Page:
Columnists, Sports

Going For Two: What we learned from Week 1 of the NFL

The Buffalo Bills surprised many with their 27-14 Week 1 triumph over the Indianapolis Colts. PHOTO COURTESY OF WIKIMEDIA COMMONS

Football finally returned to the world this week as Week 1 of the NFL season kicked off Sept. 10. All 32 teams played, spanning from the New England Patriots and Pittsburgh Steelers on the Thursday Night Football to two different Monday Night Football contests. After watching an action-packed Week 1, here is what we learned about the current state of the NFL and its best and worst franchises.

New England Patriots (1-0): The defending Super Bowl Champions opened up 2015 with what appeared to be a beat down of the Pittsburgh Steelers, and for the most part they delivered. Rob Gronkowski showed he is still one of the top two tight ends in the league, new addition Scott Chandler reached the end zone in a goal-line situation and Tom Brady looked like Tom Brady. A big issue with this team is its lack of two reliable cornerbacks, which was shown by the yardage that Antonio Brown posted on second-year defensive back Malcolm Butler.

Pittsburgh Steelers (0-1): To be honest, Pittsburgh looked quite good without Le’Veon Bell and Martavis Bryant, both of whom are serving suspensions for violating the league’s banned substances policy. Ben Roethlisberger looked relatively comfortable in the pocket and found Brown multiple times for some big yardage, but wasn’t as effective as you would have expected him to be against a porous Patriots secondary. However, once the black and yellow get back the league’s No. 2 rusher from last year, the entire AFC better look out.

Buffalo Bills (1-0): Wow. Who could have foreseen this? That the lowly Bills would not only beat the Indianapolis Colts, but that they would do it so convincingly. It actually isn’t that big of a surprise, as the bully Buffalo defense was much-hyped and effectively shut down the highly-touted Colts offense. Colts head coach Chuck Pagano’s defense was not up to the task, as it conceded 24 points before its offense could even muster one score. Things are looking very good in Buffalo, but let’s see how their offense does against legitimate defensive teams like the Houston Texans or the Philadelphia Eagles.

Indianapolis Colts (0-1): Indy’s newest additions, Frank Gore and Andre Johnson, were complete duds as they showed their age and their decreased durability throughout the course of the game. Gore suffered cramps in the Colts’ 27-14 loss, while Johnson posted an underwhelming stat line of four catches for 24 yards. If things in Indianapolis are going to finally change, it needs to start with its defense. If the Colts are ever going to return to the Super Bowl, they need to adopt the mantra that “defense wins championships.”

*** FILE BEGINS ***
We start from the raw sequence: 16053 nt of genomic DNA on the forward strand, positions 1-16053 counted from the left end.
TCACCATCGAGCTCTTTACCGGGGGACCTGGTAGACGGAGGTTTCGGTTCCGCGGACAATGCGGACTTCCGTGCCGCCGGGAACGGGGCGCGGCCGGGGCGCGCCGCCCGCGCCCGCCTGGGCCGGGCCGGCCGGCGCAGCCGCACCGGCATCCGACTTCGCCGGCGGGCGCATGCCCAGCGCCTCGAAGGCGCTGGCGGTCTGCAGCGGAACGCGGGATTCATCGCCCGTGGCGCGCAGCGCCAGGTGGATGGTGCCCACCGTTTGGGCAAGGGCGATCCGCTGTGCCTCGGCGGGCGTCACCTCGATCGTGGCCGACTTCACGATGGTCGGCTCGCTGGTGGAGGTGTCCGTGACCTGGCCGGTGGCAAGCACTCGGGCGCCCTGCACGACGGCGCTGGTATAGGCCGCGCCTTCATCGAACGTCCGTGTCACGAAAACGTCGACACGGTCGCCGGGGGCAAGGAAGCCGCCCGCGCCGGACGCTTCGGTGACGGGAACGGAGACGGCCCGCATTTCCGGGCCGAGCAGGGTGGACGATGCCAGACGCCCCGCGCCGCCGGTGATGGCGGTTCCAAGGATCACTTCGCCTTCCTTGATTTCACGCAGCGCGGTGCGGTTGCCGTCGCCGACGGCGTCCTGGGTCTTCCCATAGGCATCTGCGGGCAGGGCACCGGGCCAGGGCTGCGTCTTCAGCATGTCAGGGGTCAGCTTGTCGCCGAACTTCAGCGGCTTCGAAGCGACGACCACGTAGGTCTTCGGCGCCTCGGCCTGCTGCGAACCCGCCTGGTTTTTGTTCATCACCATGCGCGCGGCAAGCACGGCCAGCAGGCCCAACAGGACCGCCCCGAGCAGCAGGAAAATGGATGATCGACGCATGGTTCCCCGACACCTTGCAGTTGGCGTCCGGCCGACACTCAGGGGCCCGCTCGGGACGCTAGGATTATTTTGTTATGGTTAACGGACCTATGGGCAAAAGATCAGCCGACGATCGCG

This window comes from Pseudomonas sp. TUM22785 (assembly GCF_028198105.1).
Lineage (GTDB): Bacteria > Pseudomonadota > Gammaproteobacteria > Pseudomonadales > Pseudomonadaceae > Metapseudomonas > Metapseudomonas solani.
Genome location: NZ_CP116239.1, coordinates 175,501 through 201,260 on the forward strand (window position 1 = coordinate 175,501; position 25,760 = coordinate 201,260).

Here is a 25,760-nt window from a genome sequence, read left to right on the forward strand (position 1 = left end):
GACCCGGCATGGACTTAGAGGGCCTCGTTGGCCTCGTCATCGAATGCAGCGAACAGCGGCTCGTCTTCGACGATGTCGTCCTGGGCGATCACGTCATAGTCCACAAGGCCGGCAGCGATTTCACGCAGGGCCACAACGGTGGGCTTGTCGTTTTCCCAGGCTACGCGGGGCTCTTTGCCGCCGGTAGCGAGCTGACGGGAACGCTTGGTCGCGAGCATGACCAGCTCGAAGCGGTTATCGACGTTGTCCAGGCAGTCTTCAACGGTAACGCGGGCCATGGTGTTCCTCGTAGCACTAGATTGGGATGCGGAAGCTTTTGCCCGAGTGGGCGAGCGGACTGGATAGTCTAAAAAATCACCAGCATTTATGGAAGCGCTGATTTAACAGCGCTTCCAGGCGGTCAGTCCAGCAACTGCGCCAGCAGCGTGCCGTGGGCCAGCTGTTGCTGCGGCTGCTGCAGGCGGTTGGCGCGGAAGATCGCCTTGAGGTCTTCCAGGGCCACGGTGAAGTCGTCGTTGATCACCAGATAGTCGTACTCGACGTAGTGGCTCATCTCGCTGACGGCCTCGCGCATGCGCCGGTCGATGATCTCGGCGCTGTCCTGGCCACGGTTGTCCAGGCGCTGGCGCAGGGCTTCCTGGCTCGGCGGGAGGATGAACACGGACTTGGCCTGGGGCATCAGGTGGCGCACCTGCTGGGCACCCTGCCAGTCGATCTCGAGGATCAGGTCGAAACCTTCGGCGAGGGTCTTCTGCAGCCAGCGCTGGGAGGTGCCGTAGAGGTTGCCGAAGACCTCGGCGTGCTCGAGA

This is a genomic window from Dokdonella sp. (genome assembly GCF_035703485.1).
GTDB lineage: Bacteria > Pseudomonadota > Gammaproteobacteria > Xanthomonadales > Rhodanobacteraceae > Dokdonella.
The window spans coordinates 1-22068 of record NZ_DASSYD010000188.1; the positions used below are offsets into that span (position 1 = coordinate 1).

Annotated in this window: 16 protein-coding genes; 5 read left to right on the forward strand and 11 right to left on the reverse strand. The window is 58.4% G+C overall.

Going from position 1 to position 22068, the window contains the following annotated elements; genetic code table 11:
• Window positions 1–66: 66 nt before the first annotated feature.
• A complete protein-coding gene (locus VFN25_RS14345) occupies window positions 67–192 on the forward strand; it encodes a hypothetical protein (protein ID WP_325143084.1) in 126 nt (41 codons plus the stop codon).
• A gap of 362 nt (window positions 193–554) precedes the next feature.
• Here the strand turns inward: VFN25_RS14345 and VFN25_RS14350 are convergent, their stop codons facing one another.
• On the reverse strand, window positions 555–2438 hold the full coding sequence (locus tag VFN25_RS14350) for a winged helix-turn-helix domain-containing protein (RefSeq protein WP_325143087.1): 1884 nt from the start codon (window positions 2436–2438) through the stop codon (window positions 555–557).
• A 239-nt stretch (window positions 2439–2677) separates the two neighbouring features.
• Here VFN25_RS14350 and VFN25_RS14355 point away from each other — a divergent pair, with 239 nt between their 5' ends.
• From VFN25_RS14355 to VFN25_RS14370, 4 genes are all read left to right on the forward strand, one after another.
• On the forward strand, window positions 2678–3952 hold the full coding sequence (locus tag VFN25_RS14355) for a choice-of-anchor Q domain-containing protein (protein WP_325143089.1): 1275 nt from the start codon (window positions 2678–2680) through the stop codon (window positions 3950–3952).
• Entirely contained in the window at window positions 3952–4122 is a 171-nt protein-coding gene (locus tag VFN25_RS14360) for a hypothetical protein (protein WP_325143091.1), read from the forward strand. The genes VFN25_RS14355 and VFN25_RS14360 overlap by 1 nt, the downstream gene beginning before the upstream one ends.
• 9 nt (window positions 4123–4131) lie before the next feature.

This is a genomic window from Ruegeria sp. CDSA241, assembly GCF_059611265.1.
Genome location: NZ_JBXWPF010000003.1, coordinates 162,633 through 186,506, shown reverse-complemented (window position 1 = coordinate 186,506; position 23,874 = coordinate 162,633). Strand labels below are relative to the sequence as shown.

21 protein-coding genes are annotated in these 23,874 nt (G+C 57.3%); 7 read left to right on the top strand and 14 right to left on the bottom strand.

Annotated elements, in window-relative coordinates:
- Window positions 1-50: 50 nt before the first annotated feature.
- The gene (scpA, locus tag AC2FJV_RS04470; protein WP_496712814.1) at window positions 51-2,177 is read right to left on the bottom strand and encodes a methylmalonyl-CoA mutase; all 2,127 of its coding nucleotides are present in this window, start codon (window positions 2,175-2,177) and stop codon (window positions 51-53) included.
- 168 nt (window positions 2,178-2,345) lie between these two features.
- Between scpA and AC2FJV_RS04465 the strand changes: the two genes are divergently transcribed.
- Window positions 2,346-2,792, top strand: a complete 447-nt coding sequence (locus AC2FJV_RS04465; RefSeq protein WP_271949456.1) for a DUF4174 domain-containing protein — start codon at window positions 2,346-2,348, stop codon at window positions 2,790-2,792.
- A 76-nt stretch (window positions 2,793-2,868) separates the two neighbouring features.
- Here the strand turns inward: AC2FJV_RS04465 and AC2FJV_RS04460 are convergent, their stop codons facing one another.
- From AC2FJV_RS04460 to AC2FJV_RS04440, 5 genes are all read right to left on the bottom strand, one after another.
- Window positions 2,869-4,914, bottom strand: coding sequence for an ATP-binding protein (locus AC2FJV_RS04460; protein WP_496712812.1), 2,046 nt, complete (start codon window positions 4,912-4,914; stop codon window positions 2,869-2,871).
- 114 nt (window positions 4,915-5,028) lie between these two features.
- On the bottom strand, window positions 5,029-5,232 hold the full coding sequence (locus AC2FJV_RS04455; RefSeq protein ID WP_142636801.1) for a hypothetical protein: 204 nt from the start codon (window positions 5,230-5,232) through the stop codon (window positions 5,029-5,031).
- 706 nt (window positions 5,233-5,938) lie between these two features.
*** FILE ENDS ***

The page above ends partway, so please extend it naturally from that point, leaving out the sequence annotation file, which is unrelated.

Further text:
Chicago Bears (0-1): Some losses are not as demoralizing as they have been for Chicago the past few seasons. On Sunday, the Bears once again lost to the Green Bay Packers, this time by a score of 31-23, but it appeared as if “Da Bears” are trending upward. After the game, running back Matt Forte expressed that the team believes in the coaching staff and has the mental fortitude not to give up when they find themselves in a hole against a good team like Green Bay. Both of these comments show a refreshing change of pace for a Bears team that was riddled with strife under Marc Trestman last year.

Green Bay Packers (1-0): No Jordy Nelson, no problem. Quarterback Aaron Rodgers and company cruised to a win over the rival Bears, led by Eddie Lacy and James Jones.

Seattle Seahawks (0-1): The Seahawks have represented the pinnacle of success in the NFC the past two seasons, but for some reason they cannot beat the St. Louis Rams at the Edward Jones Dome. Last year, the Rams’ trick plays neutralized mighty Seattle, but this season was thought to be different, as the Seahawks brought in one of the league’s most formidable offensive threats: Jimmy Graham. While Graham had himself a good day for a tight end with six receptions for 51 yards and a touchdown, the use of running back Marshawn Lynch was subpar. Lynch had 18 rushing attempts and mustered 73 yards for an average of 4.1 yards per carry. Pete Carroll and company have arguably the best running back in football and, for the second straight game, did not effectively use him.

New York Jets (1-0): Stop me if you’ve heard this before: the New York Jets have a great defense, but an extremely mediocre quarterback. Sounds a lot like the Jets of 2009 and 2010, right? New York has the chance to rediscover the defense that carried them to two AFC Championship games. But with the aging Antonio Cromartie, who suffered a knee injury last week against the Browns, and Ryan Fitzpatrick leading the charge, I am just not sold on Gang Green.

Baltimore Ravens (0-1): Playing the Denver Broncos at Mile High Stadium is never easy, and the Ravens learned that the hard way when the Broncos defeated them, 19-13. Joe Flacco and the Baltimore offense failed to score a touchdown and only mustered two field goals. The Ravens’ only trip to the end zone came off a Jimmy Smith pick-six in the third quarter. To make matters worse for Baltimore, Pro-Bowl linebacker Terrell Suggs exited the game with a torn Achilles tendon. He is out for the remainder of the season.

Denver Broncos (1-0): The last time Peyton Manning opened the season playing the Baltimore Ravens, he threw a record seven touchdown passes. This time around, he couldn’t even throw one. Denver’s only score came off an Aqib Talib interception return, as the Broncos kicked four field goals en route to victory. Manning had 40 pass attempts and only turned in 175 passing yards. If he continues this downward trend, the potential Hall of Famer’s great career may be at its end.

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